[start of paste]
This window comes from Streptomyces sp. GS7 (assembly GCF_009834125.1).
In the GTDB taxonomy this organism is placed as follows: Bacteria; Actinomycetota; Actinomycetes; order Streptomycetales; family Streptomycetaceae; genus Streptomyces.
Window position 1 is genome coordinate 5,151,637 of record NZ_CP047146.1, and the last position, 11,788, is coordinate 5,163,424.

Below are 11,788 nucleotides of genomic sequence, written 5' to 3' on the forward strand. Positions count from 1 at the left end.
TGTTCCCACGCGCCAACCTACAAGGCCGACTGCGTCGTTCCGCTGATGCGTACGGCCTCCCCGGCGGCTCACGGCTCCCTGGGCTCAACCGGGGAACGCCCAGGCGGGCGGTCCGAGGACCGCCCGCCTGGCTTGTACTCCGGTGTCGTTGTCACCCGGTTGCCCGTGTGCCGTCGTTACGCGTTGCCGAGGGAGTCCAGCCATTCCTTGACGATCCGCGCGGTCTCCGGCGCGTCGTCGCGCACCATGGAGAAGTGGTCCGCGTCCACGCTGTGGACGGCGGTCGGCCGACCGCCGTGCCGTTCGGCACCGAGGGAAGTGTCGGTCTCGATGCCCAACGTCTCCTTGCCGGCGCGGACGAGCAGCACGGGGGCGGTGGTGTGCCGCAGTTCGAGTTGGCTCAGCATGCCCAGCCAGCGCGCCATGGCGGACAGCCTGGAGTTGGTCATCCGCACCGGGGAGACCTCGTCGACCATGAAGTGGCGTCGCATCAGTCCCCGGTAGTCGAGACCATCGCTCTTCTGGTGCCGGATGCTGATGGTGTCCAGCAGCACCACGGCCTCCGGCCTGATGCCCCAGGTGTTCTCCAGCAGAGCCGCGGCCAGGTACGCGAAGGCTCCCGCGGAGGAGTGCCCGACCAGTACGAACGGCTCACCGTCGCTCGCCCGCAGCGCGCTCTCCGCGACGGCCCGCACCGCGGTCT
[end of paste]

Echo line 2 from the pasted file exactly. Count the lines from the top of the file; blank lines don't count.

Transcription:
In the GTDB taxonomy this organism is placed as follows: Bacteria; Actinomycetota; Actinomycetes; order Streptomycetales; family Streptomycetaceae; genus Streptomyces.